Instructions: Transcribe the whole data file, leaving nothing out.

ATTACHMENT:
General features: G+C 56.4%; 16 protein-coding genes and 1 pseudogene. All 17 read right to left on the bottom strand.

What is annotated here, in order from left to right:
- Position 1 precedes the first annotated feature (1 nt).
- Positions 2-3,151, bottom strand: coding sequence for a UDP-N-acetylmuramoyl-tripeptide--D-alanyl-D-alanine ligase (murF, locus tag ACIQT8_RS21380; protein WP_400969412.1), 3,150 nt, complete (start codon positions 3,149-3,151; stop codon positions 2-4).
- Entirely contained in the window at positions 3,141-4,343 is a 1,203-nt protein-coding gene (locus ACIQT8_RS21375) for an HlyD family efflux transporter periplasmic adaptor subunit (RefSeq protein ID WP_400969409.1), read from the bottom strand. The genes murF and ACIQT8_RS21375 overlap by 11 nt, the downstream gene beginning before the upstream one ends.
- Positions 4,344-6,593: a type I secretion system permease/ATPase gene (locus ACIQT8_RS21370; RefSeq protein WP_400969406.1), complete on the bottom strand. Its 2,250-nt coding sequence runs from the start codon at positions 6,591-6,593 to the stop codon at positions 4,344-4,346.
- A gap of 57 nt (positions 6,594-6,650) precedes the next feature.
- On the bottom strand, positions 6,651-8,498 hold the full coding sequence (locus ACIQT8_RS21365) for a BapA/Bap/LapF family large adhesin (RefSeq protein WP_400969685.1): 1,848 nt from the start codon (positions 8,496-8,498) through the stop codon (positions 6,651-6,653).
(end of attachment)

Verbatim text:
General features: G+C 56.4%; 16 protein-coding genes and 1 pseudogene. All 17 read right to left on the bottom strand.

What is annotated here, in order from left to right:
- Position 1 precedes the first annotated feature (1 nt).
- Positions 2-3,151, bottom strand: coding sequence for a UDP-N-acetylmuramoyl-tripeptide--D-alanyl-D-alanine ligase (murF, locus tag ACIQT8_RS21380; protein WP_400969412.1), 3,150 nt, complete (start codon positions 3,149-3,151; stop codon positions 2-4).
- Entirely contained in the window at positions 3,141-4,343 is a 1,203-nt protein-coding gene (locus ACIQT8_RS21375) for an HlyD family efflux transporter periplasmic adaptor subunit (RefSeq protein ID WP_400969409.1), read from the bottom strand. The genes murF and ACIQT8_RS21375 overlap by 11 nt, the downstream gene beginning before the upstream one ends.
- Positions 4,344-6,593: a type I secretion system permease/ATPase gene (locus ACIQT8_RS21370; RefSeq protein WP_400969406.1), complete on the bottom strand. Its 2,250-nt coding sequence runs from the start codon at positions 6,591-6,593 to the stop codon at positions 4,344-4,346.
- A gap of 57 nt (positions 6,594-6,650) precedes the next feature.
- On the bottom strand, positions 6,651-8,498 hold the full coding sequence (locus ACIQT8_RS21365) for a BapA/Bap/LapF family large adhesin (RefSeq protein WP_400969685.1): 1,848 nt from the start codon (positions 8,496-8,498) through the stop codon (positions 6,651-6,653).